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Z Orthop Ihre Grenzgeb. 2003 Nov-Dec;141(6):629-36.

[Radial shock wave therapy in calcifying tendinitis of the rotator cuff--a prospective study].

[Article in German]

Author information

1
Schulter- und Ellenbogenchirurgie, ATOS-Praxisklinik, Heidelberg. Wissenschaft@atos.de

Abstract

AIM:

The aim of the study is to evaluate the influence of radial shock wave therapy (RSWT) on the course of calcifying tendinitis of the rotator cuff.

MATERIAL AND METHODS:

35 patients with a mean age of 47.5 years suffering from calcifying tendinitis stage Gaertner 2 with a mean size of 16.6 mm in typical location (true-ap view) for a mean of 28 months were treated by low-energy RSWT three times. The acromio-humeral distance averaged 10.4 mm measured at the true-ap view. All patients were clinically and radiologically followed-up at 4 weeks, 3, 6 and 12 months after the last treatment.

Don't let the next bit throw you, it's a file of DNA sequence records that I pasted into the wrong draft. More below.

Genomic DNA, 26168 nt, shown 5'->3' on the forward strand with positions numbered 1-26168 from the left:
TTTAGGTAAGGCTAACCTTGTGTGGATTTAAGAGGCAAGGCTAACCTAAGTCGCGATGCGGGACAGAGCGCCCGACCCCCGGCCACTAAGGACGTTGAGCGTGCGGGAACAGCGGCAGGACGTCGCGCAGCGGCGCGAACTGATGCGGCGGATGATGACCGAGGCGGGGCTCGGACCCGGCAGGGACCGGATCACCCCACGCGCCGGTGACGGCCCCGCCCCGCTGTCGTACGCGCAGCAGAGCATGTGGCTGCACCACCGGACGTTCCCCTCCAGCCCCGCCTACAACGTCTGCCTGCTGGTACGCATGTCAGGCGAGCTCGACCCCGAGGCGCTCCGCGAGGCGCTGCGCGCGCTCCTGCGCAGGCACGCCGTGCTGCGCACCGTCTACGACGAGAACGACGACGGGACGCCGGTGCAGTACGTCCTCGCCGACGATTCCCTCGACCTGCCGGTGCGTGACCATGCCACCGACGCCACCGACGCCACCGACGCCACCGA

RESULTS:

The Constant score improved significantly (p < 0.0001) during the first 4 weeks after RSWT from a mean of 68.5 to a mean of 80.5 points and remained approximatively constant at 3, 6 and 12 months follow-up. After 4 weeks 25.7% of the patients had no pain, 54.3% reported about pain relief. In the course of the follow-up a significant improvement of pain was observed: up to 80.8% painless and 19.2% pain relief 12 months after RSWT. Radiologically 4 weeks after RSWT the X-ray examination showed in 17.6% no calcific deposit, in 20.5% a disintegration and in 61.5% no changes of the calcific deposit. At further follow-up we found a complete resorption of the calcific deposit in 75% up to 12 months after RSWT and 25% had no change in calcific deposit. Overall three patients (8.5%) had to undergo surgical treatment 3-7 months after RSWT.

CONCLUSION:

The low-energy RSWT leads within the first 4 weeks to a significant pain relief and an improvement of shoulder function. In consideration of the long history, the size and the spontaneous resorption rate of the calcific deposit, an inductive effect of RSWT on the resorption of the calcific deposit can be assumed.

PMID:
14679427
DOI:
10.1055/s-2003-812407
[Indexed for MEDLINE]

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